These appeals were upheld by the General Assembly of Australia at its Commission in August 2007.[13] The clerk of the General Assembly, Dr Paul Logan, said that many felt that natural justice had been denied by the processes used.[13] As a result of this decision the elders were reinstated.[13]

The General Assembly of Australia established a committee to investigate material published about The Fellowship, including allegations of errors in doctrine and behaviour, promising to re-hear complaints.[13]

The Victorian State Assembly was instructed by the General Assembly of Australia to take several actions including withdrawing from publication Fractured Fellowship: A Presbyterian Case Study and temporarily moving the parish of Camberwell from the Presbytery of Melbourne East to the Presbytery of Melbourne West until the matter could be settled. At its Commission in May 2008 the Victorian Assembly handled the private report of the committee of the General Assembly in public session, rejecting its instructions to retry the matter. Rev. Douglas Robertson from Scots' Church in Melbourne, who at the same meeting was elected the next Moderator of the Victorian Assembly, accused the General Assembly of Australia of censorship and unconstitutionally exceeding its authority.[14][15]


  1. ^ Zwartz, Morag (2004). Fractured Families: The Story of a Melbourne Church Cult. Boronia: Paranesis. pp. vi. ISBN 0-9587955-1-7.
  2. ^ a b Zwartz, Barney (4 March 2006). "Breaking the Fellowship: a bitter-sweet crusade". The Age. Fairfax. Retrieved 3 August 2008.
  3. ^ Gideon Fangalea. "SPIRITUALITY: THE SOUTH SEA EVANGELICAL CHURCH IN THE SOLOMON ISLANDS" (PDF). Melanesian Journal of Theology: 8.
  4. ^ a b Stasse, John (1999). Fractured Fellowship: A Presbyterian Case Study. Melbourne: Presbyterian Church of Victoria. p. 72.
  5. ^ Alison Griffiths (1977). Fire in the Islands. Harold Shaw. p. 202. ISBN 0-87788-264-9.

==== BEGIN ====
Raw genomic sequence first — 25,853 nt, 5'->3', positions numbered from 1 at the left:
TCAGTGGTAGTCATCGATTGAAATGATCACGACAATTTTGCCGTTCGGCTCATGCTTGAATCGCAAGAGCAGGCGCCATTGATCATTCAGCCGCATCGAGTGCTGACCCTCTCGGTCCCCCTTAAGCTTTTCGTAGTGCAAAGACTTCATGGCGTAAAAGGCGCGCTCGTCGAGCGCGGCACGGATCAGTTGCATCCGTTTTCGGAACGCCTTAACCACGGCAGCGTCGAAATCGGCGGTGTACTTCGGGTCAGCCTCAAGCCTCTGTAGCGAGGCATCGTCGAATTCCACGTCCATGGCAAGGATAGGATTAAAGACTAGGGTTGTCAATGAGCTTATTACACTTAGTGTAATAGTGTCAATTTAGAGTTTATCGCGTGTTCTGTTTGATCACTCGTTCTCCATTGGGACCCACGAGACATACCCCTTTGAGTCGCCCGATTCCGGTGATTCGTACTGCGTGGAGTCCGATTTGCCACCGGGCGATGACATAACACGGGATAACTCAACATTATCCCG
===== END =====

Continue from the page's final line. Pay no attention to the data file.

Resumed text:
6. ^ Stasse, John (1999). Fractured Fellowship: A Presbyterian Case Study. Melbourne: Presbyterian Church of Victoria. p. 8.
  7. ^ Barney Zwartz (4 March 2006). "Breaking the Fellowship: a bitter-sweet crusade". The Age.
  8. ^ ABC Radio Interview Rachel Kohn, Morag Zwartz, Heather Mills
  9. ^ Summary of article by Barney Zwartz The Age 30 September 2008
  10. ^ Piggin, Stuart (2004). Spirit of a Nation: The Story of Australia's Christian Heritage. Strand Publishing. p. 118.
  11. ^ John Stasse, ed. (1999). Fractured Fellowship: A Presbyterian Case Study. Melbourne: Presbyterian Church of Victoria. p. 75.
  12. ^ Barney Zwartz (25 February 2006). "Church excommunicates 15 for cult membership". The Age. Fairfax. Retrieved 3 August 2008. The Presbyterian Church's Australian head, Moderator-General Bob Thomas, said yesterday the presbytery removed the elders because it considered they discharged their duties unsatisfactorily and not in accord with the code of behaviour expected of elders.
  13. ^ a b c d e Barney Zwartz (3 August 2007). "Cult elders back in church fold". The Age. Fairfax. Retrieved 3 August 2008.
  14. ^ Barney Zwartz (10 May 2008). "Presbyterian church split over cults fate". The Age. Fairfax. Retrieved 3 August 2008.
  15. ^ Barney Zwartz (12 May 2008). "State Presbyterian Assembly rights the national wrongs". The Age. Fairfax. Retrieved 3 August 2008.

External links[edit]